Plaintiff contends that “the prior action against A & P should not work as a collateral estoppel’ to the present action. ...” because of an alleged lack of identity of parties, identity of issues and mutuality of estoppel.
 In Light Co. v. Insurance Co., 238 N.C. 679, 691, 79 S.E. 2d 167, 175 (1953) it is stated:
“Generally, in order that the judgment in a former action may be held to constitute an estoppel as res judicata in a subsequent action there must be identity of parties, of subject matter and of issues. It is also a well established principle that estoppels must be mutual, and as a rule only parties and privies are bound by the judgment. These rules are subject to exception.”
Logic and precedent mandate that this case be an exception to the general rule that identity of parties and mutuality of estoppel exist as a prerequisite to a plea of res judicata. As *548stated in Crosland-Cullen Co. v. Crosland, 249 N.C. 167, 170, 105 S.E. 2d 655, 657 (1958):
“Public policy demands that every person be given an opportunity to have a judicial investigation of the asserted invasion of complainant’s rights .... But public policy is equally as adamant in its demand for an end to litigation when complainant has exercised his right and a court of competent jurisdiction has ascertained that the asserted invasion has not occurred, (citation omitted)
To make the plea effective it is necessary not only that the party have an opportunity for a hearing but that the identical question must have been considered and determined adversely to the complaining party.” See also 47 N.C. Law Rev. 690 (1969).
 Thus the question before us is whether the requisite identity of issues exists between plaintiff and defendant in the present case and between plaintiff and A & P in the former case.
In both cases, plaintiff premises his theory of liability on an alleged breach of the implied warranty of merchantability, G.S. 25-2-314. The warranty of fitness, either express or implied, is contractual and the contract extends no further than the parties to it and their privies. Tedder v. Bottling Co., 270 N.C. 301, 154 S.E. 2d 337 (1967). “[P]rivity to the contract is the basis of liability,” Tedder, 270 N.C. at 304, 154 S.E. 2d at 339.
In Tedder, privity, sufficient to support plaintiff’s claim of alleged breach of implied warranty, was found in “the manner in which the Pepsi-Cola was advertised and traveled from the bottler to the plaintiff.” Tedder, 270 N.C. at 306, 154 S.E. 2d at 340. In 4 Wake Forest Intra. L. Rev. 169, 179 (1968), it is stated:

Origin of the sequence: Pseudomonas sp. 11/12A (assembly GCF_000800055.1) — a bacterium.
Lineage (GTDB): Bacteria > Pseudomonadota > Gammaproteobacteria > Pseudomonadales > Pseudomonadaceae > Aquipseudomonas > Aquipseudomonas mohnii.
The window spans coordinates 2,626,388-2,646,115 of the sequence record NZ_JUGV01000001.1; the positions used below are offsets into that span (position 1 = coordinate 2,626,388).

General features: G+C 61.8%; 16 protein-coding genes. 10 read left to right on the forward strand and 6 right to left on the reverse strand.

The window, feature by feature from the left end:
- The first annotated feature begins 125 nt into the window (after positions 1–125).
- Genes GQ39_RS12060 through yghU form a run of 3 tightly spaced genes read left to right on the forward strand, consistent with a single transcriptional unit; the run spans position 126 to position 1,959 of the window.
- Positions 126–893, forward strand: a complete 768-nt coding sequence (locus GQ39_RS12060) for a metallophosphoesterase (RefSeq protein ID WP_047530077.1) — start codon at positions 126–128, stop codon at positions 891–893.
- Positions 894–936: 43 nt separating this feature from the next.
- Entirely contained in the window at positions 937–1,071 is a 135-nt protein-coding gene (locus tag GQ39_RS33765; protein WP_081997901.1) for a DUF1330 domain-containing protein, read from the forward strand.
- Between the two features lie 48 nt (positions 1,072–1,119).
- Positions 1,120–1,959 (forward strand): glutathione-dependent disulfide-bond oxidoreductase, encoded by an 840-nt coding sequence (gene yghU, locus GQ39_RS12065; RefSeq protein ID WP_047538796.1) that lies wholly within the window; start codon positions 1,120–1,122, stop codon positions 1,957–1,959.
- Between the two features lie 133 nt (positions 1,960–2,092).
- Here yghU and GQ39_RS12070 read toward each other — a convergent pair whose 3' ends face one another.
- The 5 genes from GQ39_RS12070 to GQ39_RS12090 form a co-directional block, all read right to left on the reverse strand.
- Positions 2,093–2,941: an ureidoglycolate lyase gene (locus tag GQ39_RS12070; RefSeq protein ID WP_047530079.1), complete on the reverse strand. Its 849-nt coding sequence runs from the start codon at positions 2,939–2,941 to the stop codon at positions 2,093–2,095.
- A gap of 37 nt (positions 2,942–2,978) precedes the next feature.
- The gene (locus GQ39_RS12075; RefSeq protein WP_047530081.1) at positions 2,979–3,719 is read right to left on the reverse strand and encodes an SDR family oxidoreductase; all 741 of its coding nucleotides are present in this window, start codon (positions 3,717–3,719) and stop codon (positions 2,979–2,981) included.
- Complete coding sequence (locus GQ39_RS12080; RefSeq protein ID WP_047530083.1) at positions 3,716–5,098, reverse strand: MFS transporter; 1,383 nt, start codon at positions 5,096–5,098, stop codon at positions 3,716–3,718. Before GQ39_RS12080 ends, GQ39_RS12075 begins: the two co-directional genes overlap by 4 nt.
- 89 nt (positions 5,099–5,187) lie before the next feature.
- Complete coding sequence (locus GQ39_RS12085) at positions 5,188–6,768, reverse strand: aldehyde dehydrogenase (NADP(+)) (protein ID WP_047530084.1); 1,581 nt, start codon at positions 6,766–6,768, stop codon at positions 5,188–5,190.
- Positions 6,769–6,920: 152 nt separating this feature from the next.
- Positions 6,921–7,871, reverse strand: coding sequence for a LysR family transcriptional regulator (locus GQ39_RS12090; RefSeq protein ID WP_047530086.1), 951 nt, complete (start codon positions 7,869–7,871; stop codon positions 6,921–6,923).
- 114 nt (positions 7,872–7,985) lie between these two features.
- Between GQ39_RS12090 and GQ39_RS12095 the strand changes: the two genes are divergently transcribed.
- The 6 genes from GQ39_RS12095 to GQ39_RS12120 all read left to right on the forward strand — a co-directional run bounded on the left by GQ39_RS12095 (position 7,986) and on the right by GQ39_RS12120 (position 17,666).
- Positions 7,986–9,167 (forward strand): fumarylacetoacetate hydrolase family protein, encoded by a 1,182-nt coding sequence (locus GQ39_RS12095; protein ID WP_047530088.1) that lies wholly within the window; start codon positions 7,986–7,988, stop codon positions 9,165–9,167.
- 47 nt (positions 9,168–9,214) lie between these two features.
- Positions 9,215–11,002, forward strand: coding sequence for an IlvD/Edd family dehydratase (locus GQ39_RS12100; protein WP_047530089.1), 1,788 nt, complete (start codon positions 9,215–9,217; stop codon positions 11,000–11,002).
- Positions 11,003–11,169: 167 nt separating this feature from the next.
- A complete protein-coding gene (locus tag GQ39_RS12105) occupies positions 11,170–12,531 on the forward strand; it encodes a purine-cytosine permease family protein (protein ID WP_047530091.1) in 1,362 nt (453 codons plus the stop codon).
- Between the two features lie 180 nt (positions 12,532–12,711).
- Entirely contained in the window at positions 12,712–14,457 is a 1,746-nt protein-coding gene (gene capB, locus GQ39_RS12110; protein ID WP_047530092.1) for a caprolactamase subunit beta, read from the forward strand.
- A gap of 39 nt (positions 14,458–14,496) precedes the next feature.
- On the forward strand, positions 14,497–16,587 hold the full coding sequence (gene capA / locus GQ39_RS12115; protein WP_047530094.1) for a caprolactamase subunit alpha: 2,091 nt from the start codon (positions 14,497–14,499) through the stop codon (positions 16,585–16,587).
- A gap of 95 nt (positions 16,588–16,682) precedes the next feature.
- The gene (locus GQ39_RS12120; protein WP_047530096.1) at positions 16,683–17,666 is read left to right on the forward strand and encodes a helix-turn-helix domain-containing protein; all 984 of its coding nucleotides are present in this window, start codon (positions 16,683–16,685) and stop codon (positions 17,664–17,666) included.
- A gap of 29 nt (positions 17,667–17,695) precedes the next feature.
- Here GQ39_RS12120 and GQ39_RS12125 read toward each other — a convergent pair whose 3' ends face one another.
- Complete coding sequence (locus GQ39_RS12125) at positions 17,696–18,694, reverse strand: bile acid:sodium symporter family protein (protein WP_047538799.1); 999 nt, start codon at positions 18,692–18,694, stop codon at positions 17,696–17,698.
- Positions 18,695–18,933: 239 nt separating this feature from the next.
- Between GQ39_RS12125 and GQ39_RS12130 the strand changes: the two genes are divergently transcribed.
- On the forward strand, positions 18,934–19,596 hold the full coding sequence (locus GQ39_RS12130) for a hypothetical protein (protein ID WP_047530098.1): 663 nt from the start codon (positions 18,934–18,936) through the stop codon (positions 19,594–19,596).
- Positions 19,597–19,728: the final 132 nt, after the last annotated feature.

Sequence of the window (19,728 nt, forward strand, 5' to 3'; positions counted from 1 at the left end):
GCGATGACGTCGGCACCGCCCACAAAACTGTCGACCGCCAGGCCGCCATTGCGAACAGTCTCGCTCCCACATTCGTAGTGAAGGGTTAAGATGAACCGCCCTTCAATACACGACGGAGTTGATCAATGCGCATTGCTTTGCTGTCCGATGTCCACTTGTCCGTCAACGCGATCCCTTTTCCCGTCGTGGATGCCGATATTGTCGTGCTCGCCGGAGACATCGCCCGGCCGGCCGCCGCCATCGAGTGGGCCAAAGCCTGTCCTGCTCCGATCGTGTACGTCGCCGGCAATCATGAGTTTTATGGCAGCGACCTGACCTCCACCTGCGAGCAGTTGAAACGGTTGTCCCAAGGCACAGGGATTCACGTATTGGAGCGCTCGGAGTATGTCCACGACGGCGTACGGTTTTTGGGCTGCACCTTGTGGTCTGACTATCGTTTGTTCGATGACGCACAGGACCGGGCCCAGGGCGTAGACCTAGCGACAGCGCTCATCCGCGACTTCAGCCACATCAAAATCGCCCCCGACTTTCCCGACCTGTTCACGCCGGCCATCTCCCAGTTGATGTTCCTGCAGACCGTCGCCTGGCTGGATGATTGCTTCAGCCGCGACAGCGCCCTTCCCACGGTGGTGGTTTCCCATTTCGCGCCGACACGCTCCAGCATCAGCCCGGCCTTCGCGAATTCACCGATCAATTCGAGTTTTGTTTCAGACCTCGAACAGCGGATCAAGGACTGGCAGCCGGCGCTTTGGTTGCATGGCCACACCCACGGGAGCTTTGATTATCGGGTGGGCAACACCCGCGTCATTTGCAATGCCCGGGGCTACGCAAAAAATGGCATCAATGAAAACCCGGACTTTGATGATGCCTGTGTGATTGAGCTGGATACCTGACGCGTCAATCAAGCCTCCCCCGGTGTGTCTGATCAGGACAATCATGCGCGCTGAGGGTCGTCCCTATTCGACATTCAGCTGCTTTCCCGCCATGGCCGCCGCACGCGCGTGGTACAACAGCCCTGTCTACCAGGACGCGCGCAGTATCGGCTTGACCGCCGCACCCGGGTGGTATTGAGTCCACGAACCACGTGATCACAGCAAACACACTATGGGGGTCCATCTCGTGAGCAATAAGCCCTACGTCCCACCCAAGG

“The theory of liability applied by the court [in Tedder] . . . was that an implied warranty is communicated to the consumer by the method in which the product is advertised and traveled from the bottler to the eventual consumer. It was held that the implied warranty attached through the representations made by the bottler in its manner of advertisement.”
*549In its answer, defendant admits that it is “in the business of filling, processing and selling to retail stores bottles of . . . ‘Coca-Cola’ and ‘Sprite’ ....”, that A & P is “one of its customers,” and that “ ‘Sprite’ and ‘Coca-Cola’ bottled drinks are advertised extensively by various persons and corporations, and to some extent by the defendant.” Clearly privity of contract between plaintiff and defendant is shown by the manner in which the soft drink was advertised and traveled from the bottler to plaintiff. It is also clear that the implied warranty of merchantability applies equally to both the retailer and the manufacturer of goods. Tedder; Gillispie v. Tea Co.; Official Comment 2 to G.S. 25-2-314.
In the prior action against A & P, plaintiff had ample opportunity for a judicial investigation of his asserted rights and the identical issue was considered and determined adversely to him. “Where both of these factors exist, sound public policy dictates that the court should refuse permission for further litigation on that question.” Crosland-Cullen Co., 249 N.C. at 170, 105 S.E. 2d at 657.
For the reasons stated, the judgment of the trial court is
Judge Morris concurs.